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Wilkinson Coutts & Matthews Integrity Training


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WILKINSON COUTTS / MATTHEWS INTEGRITY HUB: an up-to-the-minute information mix designed to help you with your lifework and career development in the asset integrity, inspection and NDE industries.

Matthew Petroleum Notes

Degrees: What are they all about?

Degrees are everywhere

In the past 10 years or so, the number of degree subjects servicing the asset integrity industry has mushroomed. These have spread from purely technical subjects such as advanced NDT, integrity evaluation etc into asset integrity planning, asset ‘lifetime management, and combinations with other degree-level topics in oil industry business and management. The larger oil & gas companies (they like this sort of thing) incorporate some of these into their training schemes and, there’s some impressive-sounding degree titles around. In smaller companies, opinions differ about why these degrees are necessary and what is the point of it all.

So what are they for?

It is all about training your mind apparently. Your participation, willing or otherwise, in the endless carousel of mathematical examples, laboratory reports and suchlike, will train your grey cells to address similar, problems in your future career – and you will be able to understand and do all manner of wonderful things.

This might be true but history shows that it’s not absolutely essential. Most of the steps and discoveries over the past thousands of years were made by people under 25, without any qualifications at all – which are a very recent development.

Looking at it a bit more objectively, the need for an engineering degree today is based on three main criteria. You can’t think of them in isolation; they exist as part of a set, each of which has little effectiveness without the assistance of the others.

 

Degree awards

1. A benchmark of achievement

Industries seem to like benchmarks, as it gives them something to aim for, or against which they can measure their success. As a benchmark for industry, degrees work reasonably well without being wonderful. Oil companies and large technical companies use them as part of their recruitment policy, giving them some clue as to who to invite to interviews and who not.

The actual detailed content of degree courses are a bit of mystery to many inspection industry recruiters. The content of most benchmark qualifications are set in academia rather than the inspection ‘customer’ organisation themselves, who are too busy. Coupled with the requirements of HR people, the result is that an engineering degree becomes a prerequisite for entering the recruitment and interview process for large organisations. The bigger the organisation, the more they like degrees.

2. All technical knowledge is useful

The biggest advantage of an engineering degree is the knowledge feedstock it provides you with. It may be surrounded by the usual doubtful skills of management, sales, communication, and the like, but strip these away and it is an almost perfectly technical subject. You cannot progress without a critical mass of this technical information, much of which is packaged in the engineering degree syllabus.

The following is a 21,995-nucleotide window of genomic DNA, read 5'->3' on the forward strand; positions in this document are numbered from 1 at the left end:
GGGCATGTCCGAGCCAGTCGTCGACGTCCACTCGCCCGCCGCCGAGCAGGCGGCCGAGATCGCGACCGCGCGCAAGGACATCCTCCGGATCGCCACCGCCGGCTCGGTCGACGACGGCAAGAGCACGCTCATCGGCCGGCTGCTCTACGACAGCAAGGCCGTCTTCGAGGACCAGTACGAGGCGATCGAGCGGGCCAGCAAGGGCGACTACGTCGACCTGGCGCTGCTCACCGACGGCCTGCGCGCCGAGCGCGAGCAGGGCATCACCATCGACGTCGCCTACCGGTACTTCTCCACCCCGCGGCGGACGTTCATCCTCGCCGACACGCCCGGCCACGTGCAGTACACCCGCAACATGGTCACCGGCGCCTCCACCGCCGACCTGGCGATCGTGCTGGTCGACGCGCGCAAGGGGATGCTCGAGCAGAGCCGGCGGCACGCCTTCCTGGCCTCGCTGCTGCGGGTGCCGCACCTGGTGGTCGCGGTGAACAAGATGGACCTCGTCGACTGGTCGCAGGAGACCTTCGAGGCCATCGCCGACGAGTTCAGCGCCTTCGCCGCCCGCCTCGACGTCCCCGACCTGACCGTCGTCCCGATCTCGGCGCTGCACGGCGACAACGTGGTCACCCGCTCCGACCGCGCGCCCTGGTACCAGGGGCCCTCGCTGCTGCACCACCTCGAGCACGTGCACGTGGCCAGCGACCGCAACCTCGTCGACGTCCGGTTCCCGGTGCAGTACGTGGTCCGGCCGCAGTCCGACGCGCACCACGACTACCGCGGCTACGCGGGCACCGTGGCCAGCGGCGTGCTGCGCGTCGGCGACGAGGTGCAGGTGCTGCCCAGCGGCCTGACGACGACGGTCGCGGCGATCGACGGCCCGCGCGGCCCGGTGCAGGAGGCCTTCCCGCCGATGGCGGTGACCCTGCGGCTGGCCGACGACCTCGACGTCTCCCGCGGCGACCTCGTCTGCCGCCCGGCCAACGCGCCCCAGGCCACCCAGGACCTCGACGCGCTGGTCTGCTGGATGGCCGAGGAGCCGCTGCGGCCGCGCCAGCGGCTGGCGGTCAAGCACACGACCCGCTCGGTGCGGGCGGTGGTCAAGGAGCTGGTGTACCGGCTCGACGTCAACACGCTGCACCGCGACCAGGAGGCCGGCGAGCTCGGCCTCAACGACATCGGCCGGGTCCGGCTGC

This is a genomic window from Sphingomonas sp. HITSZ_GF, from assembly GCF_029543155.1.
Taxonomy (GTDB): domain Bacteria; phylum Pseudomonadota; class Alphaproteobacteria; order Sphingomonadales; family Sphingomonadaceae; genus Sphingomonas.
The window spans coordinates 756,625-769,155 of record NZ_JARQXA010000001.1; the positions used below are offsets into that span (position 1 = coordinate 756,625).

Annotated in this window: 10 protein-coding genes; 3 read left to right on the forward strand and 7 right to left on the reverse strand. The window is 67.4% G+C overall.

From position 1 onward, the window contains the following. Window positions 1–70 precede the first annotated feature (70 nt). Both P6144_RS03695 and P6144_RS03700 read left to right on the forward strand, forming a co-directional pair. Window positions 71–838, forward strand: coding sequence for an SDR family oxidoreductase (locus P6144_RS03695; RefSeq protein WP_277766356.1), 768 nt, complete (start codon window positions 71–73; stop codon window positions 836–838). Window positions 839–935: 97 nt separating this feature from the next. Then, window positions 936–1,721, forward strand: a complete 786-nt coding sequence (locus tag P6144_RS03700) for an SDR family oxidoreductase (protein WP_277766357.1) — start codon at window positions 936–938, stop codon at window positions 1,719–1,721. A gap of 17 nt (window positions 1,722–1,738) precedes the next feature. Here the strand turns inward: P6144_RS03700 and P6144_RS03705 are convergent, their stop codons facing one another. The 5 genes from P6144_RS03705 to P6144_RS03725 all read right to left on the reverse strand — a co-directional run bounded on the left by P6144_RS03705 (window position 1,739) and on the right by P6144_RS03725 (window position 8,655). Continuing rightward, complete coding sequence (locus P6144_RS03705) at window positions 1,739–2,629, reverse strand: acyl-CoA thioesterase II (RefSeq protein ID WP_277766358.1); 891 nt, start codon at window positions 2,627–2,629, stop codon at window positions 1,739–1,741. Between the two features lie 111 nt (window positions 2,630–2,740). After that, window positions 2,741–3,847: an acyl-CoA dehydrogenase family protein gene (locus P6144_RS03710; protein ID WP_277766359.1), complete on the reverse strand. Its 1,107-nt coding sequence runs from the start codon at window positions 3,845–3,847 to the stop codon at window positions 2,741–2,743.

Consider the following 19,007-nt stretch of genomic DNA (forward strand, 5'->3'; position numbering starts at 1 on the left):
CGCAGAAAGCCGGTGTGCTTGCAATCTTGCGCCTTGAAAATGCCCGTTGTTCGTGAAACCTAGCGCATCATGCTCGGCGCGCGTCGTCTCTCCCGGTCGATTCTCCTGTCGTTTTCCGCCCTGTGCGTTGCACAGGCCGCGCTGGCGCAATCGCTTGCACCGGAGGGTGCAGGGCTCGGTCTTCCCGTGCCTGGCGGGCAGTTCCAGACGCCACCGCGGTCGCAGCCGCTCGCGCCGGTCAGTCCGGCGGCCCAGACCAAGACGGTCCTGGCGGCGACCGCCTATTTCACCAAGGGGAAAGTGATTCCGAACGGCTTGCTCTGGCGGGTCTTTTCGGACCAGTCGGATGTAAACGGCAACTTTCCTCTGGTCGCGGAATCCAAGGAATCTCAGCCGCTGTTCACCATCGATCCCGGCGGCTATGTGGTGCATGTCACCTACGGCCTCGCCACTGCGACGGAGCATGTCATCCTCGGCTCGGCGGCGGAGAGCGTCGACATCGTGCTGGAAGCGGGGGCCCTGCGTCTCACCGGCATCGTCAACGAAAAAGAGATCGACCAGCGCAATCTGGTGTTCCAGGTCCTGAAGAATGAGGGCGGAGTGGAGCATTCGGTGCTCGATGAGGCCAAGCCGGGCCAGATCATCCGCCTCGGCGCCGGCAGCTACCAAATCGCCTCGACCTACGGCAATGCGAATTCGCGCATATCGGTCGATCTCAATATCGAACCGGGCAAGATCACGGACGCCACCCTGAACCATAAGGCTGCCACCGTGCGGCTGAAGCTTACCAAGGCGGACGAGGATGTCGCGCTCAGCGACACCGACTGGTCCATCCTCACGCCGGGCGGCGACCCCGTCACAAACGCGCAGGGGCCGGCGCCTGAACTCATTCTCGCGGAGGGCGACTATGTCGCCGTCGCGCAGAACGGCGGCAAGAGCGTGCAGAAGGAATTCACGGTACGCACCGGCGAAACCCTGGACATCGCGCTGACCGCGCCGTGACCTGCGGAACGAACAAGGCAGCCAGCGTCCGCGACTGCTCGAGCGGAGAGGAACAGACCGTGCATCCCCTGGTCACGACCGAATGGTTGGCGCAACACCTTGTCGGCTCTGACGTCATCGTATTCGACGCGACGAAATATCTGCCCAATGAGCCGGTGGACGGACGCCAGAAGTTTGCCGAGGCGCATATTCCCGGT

3. A degree is a time-filter

This one works for the graduate. The time and effort required to achieve an integrity-related degree gives you a chance to see if you like the subject. If it proves not to be for you then it’s best to find out sooner rather than later, to prevent your career becoming a necessary daily chore.

Any other advantages of a degree?

A degree will increase your chances of long-term employability, if you are any good. This may, or may not, offer good financial reward depending on which area of the subject you end up in. These are a few excellent salaries in the integrity industry, a lot of good ones and some where you would make more driving a taxi. Your eventual destination will be decided by the sum total of your ability, willingness to seek knowledge, and the choices you make along the way.

That’s more or less why degrees are around in the integrity industry, and what they do

Read our other articles on this subject Which degree should you choose? and How to pass your degree

HECSU reports are worth a look

HECSU (Higher Education Careers Service Unit) is an independent research charity specialising in higher education and graduate employment. Their claimed role is to support careers advisory services as they guide students and graduates through university and into the labour market. They do produce some excellent reports of relevance to undergraduates and graduates so it’s worth a look at their website on www.hecsu.ac.uk

Moving your career on

If you want to know more about how to develop your career once you are already in the integrity industry then go to our Integrity Job Roles page and have a look at the article Integrity Job roles: What’s NEW

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